CLEVELAND — The Yankees season is on the brink. The Bombers’ bullpen coughed up a two-run lead in the bottom of the ninth Saturday night and Guardians right fielder Oscar Gonzalez hit a sharp grounder through second base to walk off a 6-5 win over the Bombers in Game 3 of the American League Division Series at Progressive Field.
The Guardians take a 2-1 lead into Sunday night’s — do-or-die for the Yankees — Game 4 of the best-of-five-games series. Entering this postseason, the winner of Game 3 in a best-of-five postseason series tied at 1-1 has gone on to win the series 71.9% of the time, 47 out of 51 times.
With one out in the bottom of the ninth, Myles Straw’s short fly ball off Wandy Peralta dropped in front of a diving Oswaldo Cabrera and got behind him. As he was picking it up to throw it in, Straw went to second base. Steven Kwan singled and Yankees manager Aaron Boone went out to the mound to bring in rookie right-hander Clarke Schmidt, not closer Clay Holmes.
Former Mets prospect Amed Rosario lined an RBI single into left field off Schmidt to cut the Yankees’ lead to a run. Jose Ramirez lined another single over the shortstop to load the bases.
Gonzalez walked it off with his grounder past a charging Gleyber Torres.
It spoiled what had been a pretty dramatic comeback for the Yankees.
After a historic regular season in which he broke the AL and Yankee single-season home run record with 62 led the majors in OPS, slugging and RBIs, Judge was 0-for-8 with seven strikeouts in the first two games of the series, with a four-strikeout night on Friday. So for the first time this postseason, Boone dropped Judge back into the two-hole where he had started 427 games in his career.
“Just kind of woke up on it. I just did not want to have all the focus on the first at-bat of the game, and settle in,” Yankees manager Aaron Boone said before the game. “I feel like we’re a little more whole than we were even 10 days ago. As far as where [Giancarlo Stanton] is now, Gleyber [Torres] and [Anthony] Rizzo for that matter. So I just feel like it’s more doable now.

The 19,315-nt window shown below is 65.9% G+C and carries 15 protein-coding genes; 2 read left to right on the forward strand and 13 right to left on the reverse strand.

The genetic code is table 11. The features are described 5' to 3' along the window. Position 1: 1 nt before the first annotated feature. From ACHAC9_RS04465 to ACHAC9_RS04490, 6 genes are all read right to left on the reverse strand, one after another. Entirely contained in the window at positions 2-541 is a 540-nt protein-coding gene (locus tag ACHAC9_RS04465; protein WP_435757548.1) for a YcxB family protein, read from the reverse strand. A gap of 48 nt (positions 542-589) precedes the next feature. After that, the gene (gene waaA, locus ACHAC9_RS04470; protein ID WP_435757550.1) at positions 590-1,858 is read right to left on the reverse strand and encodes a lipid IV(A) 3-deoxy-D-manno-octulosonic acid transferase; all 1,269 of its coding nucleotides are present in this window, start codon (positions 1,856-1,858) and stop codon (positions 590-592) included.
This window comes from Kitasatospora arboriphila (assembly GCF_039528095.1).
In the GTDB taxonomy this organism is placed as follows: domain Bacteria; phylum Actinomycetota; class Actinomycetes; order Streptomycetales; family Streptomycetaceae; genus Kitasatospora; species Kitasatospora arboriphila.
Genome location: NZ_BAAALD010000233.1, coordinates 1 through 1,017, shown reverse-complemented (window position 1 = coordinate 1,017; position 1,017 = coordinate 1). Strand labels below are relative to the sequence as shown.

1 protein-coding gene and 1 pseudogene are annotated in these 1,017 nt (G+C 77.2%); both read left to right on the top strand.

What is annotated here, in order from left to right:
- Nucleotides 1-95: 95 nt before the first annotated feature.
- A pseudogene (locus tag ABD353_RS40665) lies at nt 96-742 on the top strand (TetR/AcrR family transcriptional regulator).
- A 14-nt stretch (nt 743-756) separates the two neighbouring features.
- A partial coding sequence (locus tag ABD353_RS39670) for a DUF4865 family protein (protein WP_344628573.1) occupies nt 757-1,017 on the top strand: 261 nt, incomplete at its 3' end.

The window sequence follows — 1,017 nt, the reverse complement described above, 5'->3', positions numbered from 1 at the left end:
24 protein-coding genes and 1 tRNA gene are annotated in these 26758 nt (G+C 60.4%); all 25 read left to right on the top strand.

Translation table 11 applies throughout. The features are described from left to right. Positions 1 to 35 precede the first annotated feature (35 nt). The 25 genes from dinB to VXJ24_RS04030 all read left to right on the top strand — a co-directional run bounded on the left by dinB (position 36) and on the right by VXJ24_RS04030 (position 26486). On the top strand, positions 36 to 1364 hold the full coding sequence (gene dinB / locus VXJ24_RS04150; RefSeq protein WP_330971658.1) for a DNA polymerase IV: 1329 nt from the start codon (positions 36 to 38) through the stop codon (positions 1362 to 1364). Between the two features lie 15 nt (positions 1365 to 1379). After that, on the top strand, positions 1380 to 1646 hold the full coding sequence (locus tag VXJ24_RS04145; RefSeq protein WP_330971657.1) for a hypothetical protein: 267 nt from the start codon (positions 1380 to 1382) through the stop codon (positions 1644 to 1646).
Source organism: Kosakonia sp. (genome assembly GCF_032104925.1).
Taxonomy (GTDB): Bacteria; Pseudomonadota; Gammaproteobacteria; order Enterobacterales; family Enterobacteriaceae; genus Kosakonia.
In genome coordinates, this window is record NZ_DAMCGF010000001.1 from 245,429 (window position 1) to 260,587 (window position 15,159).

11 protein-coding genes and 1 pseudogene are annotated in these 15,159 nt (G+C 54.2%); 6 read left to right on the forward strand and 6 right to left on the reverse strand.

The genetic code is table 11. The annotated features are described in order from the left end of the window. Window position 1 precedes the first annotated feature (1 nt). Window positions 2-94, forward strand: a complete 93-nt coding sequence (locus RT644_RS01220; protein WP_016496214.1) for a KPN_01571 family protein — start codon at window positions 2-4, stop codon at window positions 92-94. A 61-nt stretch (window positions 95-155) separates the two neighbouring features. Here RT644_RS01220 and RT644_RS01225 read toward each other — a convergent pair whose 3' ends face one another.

“I mean, without DJ [LeMahieu] and without [Andrew Benintendi], we don’t really have the ideal leadoff hitter other than Judge,” Boone said. “So I just felt like I wanted to get him there and that two-hole for a minute.”
The rookie Cabrera was 0-for-8 with five strikeouts going into Saturday night’s game, but Boone never hesitated to put him back in the lineup Saturday.
“Our feel with him has always been that — and part of the reason is that first month. There were a couple weeks there when he was playing regularly and doing really well for us defensively, where he wasn’t really hitting yet. But to me, to my eye, I was seeing a guy that was not overmatched, that was having the right at-bats. Just wasn’t getting results yet,” Boone said. “And then, you know, we saw him really take off in the month of September. So he’s shown us at every step that he’s not overwhelmed by anything so I think he’s totally cut out for this and equipped for this and confident he’ll go out there and put together some good at-bats for us.”
The 23-year-old converted infielder snapped that in his first at-bat against Tristan McKenzie, lining a double into right field with one out in the third. That set up Judge’s first hit of the postseason, which appropriately was a game-tying home run. It was his 12th career postseason home run.
Cabrera came up with Harrison Bader on first with one out in the fifth and hit his first career home run — and he enjoyed it. The rookie turned toward the Yankee dugout and posed, tossed his bat and then yelled as he trotted around the bases. He is the first Yankees rookie with a postseason home run since 2017, when Judge hit four.